Once again, China has marked the anniversary of the Tiananmen Square crackdown by going to ludicrous extremes of control and censorship.
Yesterday, WeChat users discovered that they were unable to send their friends a digitalhongbao containing either 64.89 yuan or 89.64 yuan. Instead, sending those amounts resulted in an error message:
While HK prepares for its annual #June4 vigil, Mainland China is met with blanket censorship on #TiananmenSquare – WeChat users can’t even send any red packet valued 89.64 or 64.89 yuan pic.twitter.com/iLQzNGrVp7
— Nectar Gan (@Nectar_Gan) June 4, 2018
Of course, the numbers 64 and 89 have become taboo in China because they evoke the date June 4th, 1989, when PLA troops and tanks were ordered into Beijing to quell a student-led, pro-democracy protest in Tiananmen Square. The death toll of that night is something that may never be known, with estimates ranging from several hundred to several thousand people killed.
The numbers are always heavily censored on Chinese social media and elsewhere. Memorably and mysteriously, the Shanghai stock index fell by 64.89 points on June 4th, 2012, setting Chinese censors scrambling.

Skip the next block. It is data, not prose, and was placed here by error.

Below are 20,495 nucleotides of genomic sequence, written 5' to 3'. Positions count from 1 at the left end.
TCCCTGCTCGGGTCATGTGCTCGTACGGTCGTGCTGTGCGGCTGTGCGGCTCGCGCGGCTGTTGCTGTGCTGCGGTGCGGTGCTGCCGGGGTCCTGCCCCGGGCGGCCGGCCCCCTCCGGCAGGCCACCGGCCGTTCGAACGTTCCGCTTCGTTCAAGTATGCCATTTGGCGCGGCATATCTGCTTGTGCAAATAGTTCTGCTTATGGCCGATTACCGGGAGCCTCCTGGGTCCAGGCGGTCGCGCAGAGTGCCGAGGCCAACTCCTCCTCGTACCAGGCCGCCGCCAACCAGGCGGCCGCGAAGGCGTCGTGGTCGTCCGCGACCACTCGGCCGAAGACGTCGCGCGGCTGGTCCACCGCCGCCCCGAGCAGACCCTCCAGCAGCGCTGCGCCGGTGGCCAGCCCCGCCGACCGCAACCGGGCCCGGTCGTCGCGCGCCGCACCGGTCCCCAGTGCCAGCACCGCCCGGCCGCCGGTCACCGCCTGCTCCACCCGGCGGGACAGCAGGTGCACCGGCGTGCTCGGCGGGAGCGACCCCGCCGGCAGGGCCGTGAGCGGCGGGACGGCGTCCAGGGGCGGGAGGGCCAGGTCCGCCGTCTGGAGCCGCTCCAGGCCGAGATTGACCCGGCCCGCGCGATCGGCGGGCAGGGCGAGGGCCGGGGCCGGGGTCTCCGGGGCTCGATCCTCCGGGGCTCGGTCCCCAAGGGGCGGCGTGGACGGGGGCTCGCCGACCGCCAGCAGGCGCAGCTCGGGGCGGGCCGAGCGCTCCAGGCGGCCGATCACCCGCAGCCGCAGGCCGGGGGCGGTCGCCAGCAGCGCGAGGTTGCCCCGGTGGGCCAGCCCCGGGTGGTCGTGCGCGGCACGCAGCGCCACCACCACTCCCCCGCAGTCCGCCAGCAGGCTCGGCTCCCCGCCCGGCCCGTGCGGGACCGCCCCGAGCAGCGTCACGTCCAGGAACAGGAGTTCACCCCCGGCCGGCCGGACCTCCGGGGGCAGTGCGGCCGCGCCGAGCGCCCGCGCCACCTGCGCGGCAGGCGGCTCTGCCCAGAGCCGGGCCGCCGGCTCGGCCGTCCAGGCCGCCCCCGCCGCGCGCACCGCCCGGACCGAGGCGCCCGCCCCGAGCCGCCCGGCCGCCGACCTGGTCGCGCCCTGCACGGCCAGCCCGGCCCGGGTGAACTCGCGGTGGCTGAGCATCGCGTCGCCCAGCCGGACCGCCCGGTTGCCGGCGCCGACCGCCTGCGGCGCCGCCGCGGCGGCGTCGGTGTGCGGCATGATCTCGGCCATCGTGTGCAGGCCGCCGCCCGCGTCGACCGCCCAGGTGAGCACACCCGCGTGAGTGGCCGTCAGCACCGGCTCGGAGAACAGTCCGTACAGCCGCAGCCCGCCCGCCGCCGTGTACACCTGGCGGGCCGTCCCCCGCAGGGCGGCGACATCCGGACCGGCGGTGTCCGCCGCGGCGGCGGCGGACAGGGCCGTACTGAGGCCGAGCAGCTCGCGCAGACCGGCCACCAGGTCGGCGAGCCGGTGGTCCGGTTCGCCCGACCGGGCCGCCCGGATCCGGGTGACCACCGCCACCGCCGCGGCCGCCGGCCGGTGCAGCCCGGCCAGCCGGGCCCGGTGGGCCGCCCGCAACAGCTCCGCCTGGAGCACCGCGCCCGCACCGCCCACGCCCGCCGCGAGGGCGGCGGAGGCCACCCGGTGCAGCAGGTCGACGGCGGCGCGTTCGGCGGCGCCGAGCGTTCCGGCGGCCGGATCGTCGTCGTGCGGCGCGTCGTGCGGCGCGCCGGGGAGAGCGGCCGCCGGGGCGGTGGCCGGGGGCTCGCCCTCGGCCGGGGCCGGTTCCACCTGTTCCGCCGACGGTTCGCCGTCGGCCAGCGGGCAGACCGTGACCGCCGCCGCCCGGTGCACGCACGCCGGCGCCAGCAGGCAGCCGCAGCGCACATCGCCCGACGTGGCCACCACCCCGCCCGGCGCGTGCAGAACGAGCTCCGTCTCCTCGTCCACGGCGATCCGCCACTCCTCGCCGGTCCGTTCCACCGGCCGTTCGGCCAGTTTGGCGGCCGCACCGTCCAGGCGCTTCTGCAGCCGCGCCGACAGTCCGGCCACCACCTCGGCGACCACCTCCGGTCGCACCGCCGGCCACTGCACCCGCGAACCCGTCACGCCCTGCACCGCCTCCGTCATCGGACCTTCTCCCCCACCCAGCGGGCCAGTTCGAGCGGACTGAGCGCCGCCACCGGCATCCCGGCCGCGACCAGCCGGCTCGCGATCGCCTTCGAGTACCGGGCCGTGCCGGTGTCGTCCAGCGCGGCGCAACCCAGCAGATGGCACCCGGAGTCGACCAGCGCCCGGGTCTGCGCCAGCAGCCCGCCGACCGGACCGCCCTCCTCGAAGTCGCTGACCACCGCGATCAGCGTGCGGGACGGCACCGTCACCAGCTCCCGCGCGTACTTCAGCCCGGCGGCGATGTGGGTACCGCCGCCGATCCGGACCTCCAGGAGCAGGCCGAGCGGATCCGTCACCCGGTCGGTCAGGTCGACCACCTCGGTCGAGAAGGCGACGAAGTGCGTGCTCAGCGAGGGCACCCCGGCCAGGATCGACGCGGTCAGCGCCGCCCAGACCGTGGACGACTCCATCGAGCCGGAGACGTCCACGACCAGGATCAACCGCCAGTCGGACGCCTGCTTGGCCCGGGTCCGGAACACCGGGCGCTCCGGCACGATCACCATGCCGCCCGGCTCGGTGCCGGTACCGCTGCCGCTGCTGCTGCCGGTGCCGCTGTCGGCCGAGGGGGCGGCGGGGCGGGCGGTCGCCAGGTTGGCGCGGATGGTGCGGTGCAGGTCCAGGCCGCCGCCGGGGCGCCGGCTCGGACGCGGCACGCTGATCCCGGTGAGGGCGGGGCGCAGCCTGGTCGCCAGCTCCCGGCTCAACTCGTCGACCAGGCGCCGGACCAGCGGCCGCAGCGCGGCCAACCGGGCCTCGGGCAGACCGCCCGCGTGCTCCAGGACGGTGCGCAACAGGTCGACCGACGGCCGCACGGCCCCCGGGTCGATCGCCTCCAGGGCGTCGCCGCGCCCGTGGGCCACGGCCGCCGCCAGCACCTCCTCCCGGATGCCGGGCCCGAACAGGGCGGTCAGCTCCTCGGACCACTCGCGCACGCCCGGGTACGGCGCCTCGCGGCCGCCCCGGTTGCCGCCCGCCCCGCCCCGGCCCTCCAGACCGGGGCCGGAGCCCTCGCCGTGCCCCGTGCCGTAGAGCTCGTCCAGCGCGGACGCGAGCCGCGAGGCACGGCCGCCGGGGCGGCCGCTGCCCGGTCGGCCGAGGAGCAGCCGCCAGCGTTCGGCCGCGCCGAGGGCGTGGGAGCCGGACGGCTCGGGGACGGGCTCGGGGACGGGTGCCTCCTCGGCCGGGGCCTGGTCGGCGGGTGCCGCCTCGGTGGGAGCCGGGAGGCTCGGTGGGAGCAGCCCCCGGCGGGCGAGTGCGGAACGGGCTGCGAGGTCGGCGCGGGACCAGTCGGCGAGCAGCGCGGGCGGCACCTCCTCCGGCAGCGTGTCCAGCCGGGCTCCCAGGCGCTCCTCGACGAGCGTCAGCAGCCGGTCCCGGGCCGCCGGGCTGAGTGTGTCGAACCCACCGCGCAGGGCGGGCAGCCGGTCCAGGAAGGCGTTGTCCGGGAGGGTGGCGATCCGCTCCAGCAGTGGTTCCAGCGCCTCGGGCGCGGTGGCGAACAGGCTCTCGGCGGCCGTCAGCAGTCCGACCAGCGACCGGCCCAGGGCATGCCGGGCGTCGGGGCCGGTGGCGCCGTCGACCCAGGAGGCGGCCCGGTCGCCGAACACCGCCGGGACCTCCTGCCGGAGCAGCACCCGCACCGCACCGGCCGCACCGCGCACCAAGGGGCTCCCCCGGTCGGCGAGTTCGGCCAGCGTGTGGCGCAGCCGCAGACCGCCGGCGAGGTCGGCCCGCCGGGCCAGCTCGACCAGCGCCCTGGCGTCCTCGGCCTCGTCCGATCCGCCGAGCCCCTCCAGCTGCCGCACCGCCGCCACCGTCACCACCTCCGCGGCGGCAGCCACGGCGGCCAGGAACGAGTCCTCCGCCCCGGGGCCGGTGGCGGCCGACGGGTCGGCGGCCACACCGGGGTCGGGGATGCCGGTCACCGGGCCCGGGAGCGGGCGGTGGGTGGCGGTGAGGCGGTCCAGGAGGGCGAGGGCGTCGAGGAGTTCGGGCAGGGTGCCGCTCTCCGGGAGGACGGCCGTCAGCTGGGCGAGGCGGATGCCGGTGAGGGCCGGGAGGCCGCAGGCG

Yesterday, Twitter users from around the world marked the 29th anniversary of the “June Fourth Incident” by striking a pose in honor of the iconic “Tank Man,” while the US State Department released a statement calling on China to finally come clean about the crackdown, and tens of thousands gathered in Hong Kong’s Victoria Park to remember the dead.
Meanwhile, in mainland China, the occasion was met with the usual combination of silence, security, and censorship. On Twitter, Hu Xijin, the outspoken editor of the nationalistic tabloid theGlobal Times, argued that what happened on June 4th had “become a historical event that no longer haunts today’s China.”
“We don’t mention the incident any more so that the whole Chinese society can get out of the shadows and look into the future without being mired in arguments,” Hu wrote.